It had been restored so sitting inside the mediaeval archways the windows were of a modern, painterly coloured glass. Patterns of lozenge shaped colour, chosen for its’ symbolic meaning floated in arrays in each window. The whole place was flooded with light from them. The walls were also punctuated by a few of the usual plaster saints gazing down on their arrays of winking candles. In a prime location under an archway decorated with copper oak leaves stood a plaster Louis. There was a bit of him in a Snow White casket in a niche to his left. The literature did not specify which bit, but not a big one from the size of the box. Eventually we went back out and sat in the square for a coffee, after which I had my first exciting experience of a stand and deliver toilet. No wonder “French women don’t get fat”, no doubt Davina would approve.

After consulting the booklet we had been given by tourist information we decided to tour the city ramparts. We headed back to the gateway to buy our tickets and, given the threatening clouds, decided to walk the walls first and look inside the main tower afterwards. It was quite a way round and afforded lovely views across the pantile roofs of the medieval city and showed the layout of its’ modern seeming grid structure. Most of the town looked lived in, with only the central arcade devoted to tourism. Occasionally there were glimpses of courtyard gardens, but mostly the closeness of the buildings kept them private. The colours were of subtle pastels, faded apricot, ochre and chartreuse on walls and shutters, just shabby enough for faded elegance.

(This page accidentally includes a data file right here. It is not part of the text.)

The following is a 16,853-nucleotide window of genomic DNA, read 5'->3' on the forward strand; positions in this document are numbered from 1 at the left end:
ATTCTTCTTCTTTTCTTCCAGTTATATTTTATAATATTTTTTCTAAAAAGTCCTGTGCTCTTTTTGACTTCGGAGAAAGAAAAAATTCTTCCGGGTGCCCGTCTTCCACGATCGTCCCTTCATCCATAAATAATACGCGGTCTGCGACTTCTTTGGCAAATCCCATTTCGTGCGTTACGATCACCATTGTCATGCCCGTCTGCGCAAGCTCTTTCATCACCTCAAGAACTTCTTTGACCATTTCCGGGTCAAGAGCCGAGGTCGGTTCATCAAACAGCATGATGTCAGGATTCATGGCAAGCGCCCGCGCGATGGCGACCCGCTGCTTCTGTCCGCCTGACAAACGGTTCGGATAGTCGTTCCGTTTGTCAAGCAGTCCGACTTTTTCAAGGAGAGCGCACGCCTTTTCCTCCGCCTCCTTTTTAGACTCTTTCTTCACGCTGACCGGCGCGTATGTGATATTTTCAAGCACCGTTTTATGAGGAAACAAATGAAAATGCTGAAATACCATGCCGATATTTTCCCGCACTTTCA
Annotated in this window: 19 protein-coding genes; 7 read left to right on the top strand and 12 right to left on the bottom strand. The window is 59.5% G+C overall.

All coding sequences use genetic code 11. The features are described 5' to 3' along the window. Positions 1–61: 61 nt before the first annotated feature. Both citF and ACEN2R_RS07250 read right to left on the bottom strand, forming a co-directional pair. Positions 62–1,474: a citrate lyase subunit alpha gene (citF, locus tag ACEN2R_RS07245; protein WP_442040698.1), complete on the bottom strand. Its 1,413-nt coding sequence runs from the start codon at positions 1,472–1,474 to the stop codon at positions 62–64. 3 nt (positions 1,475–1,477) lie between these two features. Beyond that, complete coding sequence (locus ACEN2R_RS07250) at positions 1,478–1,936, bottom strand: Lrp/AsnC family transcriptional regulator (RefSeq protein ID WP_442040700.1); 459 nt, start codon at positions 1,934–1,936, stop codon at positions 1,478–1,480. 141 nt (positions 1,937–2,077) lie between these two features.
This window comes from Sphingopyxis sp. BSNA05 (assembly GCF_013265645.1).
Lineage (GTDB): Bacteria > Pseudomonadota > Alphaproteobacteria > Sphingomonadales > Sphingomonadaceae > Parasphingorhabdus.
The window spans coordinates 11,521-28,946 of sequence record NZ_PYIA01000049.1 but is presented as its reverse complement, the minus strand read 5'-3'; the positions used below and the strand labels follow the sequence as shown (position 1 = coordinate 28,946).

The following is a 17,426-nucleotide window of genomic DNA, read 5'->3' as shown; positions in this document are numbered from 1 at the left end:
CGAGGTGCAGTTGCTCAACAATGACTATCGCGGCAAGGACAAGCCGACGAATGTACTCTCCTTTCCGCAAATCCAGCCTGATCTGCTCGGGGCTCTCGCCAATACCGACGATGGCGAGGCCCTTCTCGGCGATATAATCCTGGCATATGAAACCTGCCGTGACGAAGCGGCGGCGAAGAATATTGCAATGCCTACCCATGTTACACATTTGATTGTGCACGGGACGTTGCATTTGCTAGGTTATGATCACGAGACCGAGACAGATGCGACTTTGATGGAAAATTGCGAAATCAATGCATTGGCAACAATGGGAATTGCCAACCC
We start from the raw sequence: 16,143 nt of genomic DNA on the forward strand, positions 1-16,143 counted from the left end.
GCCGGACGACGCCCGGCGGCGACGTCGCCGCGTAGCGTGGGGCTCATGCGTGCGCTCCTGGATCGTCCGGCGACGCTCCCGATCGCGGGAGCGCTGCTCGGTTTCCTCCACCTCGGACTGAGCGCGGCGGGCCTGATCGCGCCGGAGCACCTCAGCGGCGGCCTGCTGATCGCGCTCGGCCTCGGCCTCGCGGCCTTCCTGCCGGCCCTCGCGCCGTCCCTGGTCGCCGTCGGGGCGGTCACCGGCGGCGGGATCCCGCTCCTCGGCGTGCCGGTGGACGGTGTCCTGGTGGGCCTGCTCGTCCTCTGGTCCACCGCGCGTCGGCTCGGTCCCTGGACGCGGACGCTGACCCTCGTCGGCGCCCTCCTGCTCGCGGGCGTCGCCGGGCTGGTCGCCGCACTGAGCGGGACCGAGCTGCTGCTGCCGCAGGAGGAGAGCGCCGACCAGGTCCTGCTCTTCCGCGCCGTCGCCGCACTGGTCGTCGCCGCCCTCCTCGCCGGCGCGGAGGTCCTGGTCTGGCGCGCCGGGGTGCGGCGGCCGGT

Looking out from the north wall the more modern part of the town also favoured the same hues and did not look out of place with the old part. In the street just outside the main entrance stood a beautiful two-tier carousel and a vintage roundabout. We carried on round with the threat of rain in the air. On the eastern wall we looked out across farmland, which gave onto the salt flats, which ran all along the southern flank. Two massive hills of salt had been made at one end. In the towers of the southern wall we viewed displays explaining the history of the salt works. Black and white photographs showed the salt piled in an array of cones across the flats, like haystacks. Muscular laborers with dark skins and immense biceps ferried barrows of salt around this moonscape, hard men, but obviously well fed. One of these big-armed giants must have posed for the statue of Louis that adorns the fountain.